A New Discourse Regarding Heritage and Climate Change

The archaeological record enshrines millennia of human experience living on earth, while climate change presents a wide range of challenges to coupled natural and human systems extending into the future. But, by and large, heritage and climate are not yet linked in research or policy. In a recently published paper in Proceedings of the National Academy of Sciences, Marcy Rockman (CfAS, University of Maryland, and Lifting Rocks LLC) argues that this disconnect is a byproduct of legislative history, received understandings of heritage and climate, and developments in U.S. federal agencies. These factors have combined to produce a view of heritage as a fundamentally conservative, non-renewable source of support for identity and tradition. In its place, Rockman argues for a view of heritage that emphasizes the knowledge and experience it integrates, leading to a role for archaeological research in supporting and directing adaptive social and political change.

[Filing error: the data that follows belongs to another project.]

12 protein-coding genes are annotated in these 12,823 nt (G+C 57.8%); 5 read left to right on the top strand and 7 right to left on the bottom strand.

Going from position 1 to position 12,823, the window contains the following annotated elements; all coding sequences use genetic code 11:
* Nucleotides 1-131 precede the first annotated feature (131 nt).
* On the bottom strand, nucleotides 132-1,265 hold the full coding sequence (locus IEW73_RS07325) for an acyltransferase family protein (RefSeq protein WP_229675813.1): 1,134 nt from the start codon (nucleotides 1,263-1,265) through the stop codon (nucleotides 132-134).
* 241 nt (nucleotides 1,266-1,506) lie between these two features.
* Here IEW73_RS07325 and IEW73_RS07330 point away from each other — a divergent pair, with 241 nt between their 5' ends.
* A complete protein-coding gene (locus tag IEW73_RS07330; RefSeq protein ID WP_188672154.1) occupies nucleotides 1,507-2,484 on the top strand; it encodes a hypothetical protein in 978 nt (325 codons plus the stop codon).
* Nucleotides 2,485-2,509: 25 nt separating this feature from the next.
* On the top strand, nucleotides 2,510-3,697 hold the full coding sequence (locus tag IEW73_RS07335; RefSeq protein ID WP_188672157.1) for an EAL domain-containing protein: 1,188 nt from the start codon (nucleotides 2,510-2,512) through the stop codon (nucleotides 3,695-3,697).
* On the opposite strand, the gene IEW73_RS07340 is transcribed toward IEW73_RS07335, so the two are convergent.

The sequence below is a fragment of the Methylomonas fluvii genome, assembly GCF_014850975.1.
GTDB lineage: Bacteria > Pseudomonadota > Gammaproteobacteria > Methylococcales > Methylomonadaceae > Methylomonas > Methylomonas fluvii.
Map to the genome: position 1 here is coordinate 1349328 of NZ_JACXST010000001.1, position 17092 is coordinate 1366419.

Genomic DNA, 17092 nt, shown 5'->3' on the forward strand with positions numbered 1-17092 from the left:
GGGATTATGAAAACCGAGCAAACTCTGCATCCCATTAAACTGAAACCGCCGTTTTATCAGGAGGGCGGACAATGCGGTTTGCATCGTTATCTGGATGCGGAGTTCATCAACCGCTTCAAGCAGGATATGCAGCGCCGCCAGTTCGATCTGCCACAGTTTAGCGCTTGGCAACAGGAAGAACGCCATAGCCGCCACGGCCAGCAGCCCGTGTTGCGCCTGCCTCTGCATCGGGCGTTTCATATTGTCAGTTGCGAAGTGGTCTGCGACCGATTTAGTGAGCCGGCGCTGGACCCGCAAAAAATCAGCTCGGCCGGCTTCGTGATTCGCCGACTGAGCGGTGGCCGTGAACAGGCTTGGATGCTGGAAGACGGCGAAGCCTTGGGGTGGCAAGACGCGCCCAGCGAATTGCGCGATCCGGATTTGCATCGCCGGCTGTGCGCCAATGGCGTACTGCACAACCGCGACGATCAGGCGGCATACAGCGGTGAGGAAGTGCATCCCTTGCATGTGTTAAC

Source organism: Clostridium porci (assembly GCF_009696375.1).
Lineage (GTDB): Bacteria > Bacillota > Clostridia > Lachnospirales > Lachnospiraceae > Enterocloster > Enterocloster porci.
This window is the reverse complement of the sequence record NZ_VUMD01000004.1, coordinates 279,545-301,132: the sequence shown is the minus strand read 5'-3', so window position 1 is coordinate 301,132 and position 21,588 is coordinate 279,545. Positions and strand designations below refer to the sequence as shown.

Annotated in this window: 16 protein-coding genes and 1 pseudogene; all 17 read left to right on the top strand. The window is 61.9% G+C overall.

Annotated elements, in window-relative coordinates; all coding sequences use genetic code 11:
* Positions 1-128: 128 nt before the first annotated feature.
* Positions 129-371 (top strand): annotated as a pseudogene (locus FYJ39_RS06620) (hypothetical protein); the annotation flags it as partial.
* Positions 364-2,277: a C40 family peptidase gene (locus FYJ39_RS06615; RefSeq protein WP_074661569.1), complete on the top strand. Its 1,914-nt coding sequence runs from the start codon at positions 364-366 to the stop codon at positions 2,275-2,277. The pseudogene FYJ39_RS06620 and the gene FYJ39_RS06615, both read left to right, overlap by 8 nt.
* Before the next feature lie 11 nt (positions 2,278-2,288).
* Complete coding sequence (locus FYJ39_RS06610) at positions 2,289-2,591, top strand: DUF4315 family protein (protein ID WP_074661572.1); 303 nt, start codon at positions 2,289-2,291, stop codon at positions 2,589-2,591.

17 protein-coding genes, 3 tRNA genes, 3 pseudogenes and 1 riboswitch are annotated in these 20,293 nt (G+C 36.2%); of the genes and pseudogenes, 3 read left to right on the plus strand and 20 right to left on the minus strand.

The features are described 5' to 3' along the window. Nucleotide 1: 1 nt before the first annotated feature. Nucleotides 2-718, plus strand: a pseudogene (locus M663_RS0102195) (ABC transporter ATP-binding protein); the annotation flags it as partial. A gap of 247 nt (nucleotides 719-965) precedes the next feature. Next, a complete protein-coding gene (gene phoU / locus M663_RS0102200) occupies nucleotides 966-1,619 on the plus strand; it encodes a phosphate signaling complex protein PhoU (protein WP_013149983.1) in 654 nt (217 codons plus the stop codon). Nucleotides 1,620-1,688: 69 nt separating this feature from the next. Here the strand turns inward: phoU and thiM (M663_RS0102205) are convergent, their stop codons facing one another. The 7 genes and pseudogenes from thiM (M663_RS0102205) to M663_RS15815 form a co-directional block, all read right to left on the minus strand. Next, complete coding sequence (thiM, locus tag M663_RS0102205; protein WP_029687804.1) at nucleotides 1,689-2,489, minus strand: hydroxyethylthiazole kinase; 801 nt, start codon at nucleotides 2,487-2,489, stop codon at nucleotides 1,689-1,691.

The arguments in Rockman’s paper resonate strongly with the mission of CfAS to better utilize archaeological evidence in addressing contemporary issues in society and the environment. They are also central to our forthcoming design workshop on urban adaptation to environmental change, to which applications are now being accepted.

Check out the paper (unfortunately, there is a paywall), and the request for information!

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